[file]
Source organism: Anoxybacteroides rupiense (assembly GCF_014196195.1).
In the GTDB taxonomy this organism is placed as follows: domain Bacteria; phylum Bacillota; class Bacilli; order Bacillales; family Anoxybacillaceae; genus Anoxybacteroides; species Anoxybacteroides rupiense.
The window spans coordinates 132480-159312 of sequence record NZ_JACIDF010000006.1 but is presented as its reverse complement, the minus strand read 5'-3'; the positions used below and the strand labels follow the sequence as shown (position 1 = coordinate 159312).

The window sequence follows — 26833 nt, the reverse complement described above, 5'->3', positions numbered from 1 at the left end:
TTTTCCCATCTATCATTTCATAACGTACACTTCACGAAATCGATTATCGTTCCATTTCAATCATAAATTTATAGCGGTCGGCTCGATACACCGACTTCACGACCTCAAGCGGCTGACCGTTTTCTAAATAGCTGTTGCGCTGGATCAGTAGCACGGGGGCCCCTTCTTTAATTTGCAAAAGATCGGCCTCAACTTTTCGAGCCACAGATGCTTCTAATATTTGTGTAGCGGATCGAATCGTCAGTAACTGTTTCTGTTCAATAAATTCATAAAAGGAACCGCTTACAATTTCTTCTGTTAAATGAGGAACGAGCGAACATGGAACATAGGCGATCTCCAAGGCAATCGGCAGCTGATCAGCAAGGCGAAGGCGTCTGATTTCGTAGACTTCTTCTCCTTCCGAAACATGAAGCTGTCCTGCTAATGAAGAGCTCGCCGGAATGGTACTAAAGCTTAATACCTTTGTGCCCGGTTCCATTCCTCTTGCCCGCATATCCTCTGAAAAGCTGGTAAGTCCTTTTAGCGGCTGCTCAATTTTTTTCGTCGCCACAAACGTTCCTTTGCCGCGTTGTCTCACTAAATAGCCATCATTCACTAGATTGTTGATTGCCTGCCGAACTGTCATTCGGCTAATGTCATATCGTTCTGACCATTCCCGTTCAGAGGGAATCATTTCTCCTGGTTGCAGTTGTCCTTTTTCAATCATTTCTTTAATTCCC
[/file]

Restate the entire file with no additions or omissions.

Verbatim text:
Source organism: Anoxybacteroides rupiense (assembly GCF_014196195.1).
In the GTDB taxonomy this organism is placed as follows: domain Bacteria; phylum Bacillota; class Bacilli; order Bacillales; family Anoxybacillaceae; genus Anoxybacteroides; species Anoxybacteroides rupiense.
The window spans coordinates 132480-159312 of sequence record NZ_JACIDF010000006.1 but is presented as its reverse complement, the minus strand read 5'-3'; the positions used below and the strand labels follow the sequence as shown (position 1 = coordinate 159312).

The window sequence follows — 26833 nt, the reverse complement described above, 5'->3', positions numbered from 1 at the left end:
TTTTCCCATCTATCATTTCATAACGTACACTTCACGAAATCGATTATCGTTCCATTTCAATCATAAATTTATAGCGGTCGGCTCGATACACCGACTTCACGACCTCAAGCGGCTGACCGTTTTCTAAATAGCTGTTGCGCTGGATCAGTAGCACGGGGGCCCCTTCTTTAATTTGCAAAAGATCGGCCTCAACTTTTCGAGCCACAGATGCTTCTAATATTTGTGTAGCGGATCGAATCGTCAGTAACTGTTTCTGTTCAATAAATTCATAAAAGGAACCGCTTACAATTTCTTCTGTTAAATGAGGAACGAGCGAACATGGAACATAGGCGATCTCCAAGGCAATCGGCAGCTGATCAGCAAGGCGAAGGCGTCTGATTTCGTAGACTTCTTCTCCTTCCGAAACATGAAGCTGTCCTGCTAATGAAGAGCTCGCCGGAATGGTACTAAAGCTTAATACCTTTGTGCCCGGTTCCATTCCTCTTGCCCGCATATCCTCTGAAAAGCTGGTAAGTCCTTTTAGCGGCTGCTCAATTTTTTTCGTCGCCACAAACGTTCCTTTGCCGCGTTGTCTCACTAAATAGCCATCATTCACTAGATTGTTGATTGCCTGCCGAACTGTCATTCGGCTAATGTCATATCGTTCTGACCATTCCCGTTCAGAGGGAATCATTTCTCCTGGTTGCAGTTGTCCTTTTTCAATCATTTCTTTAATTCCC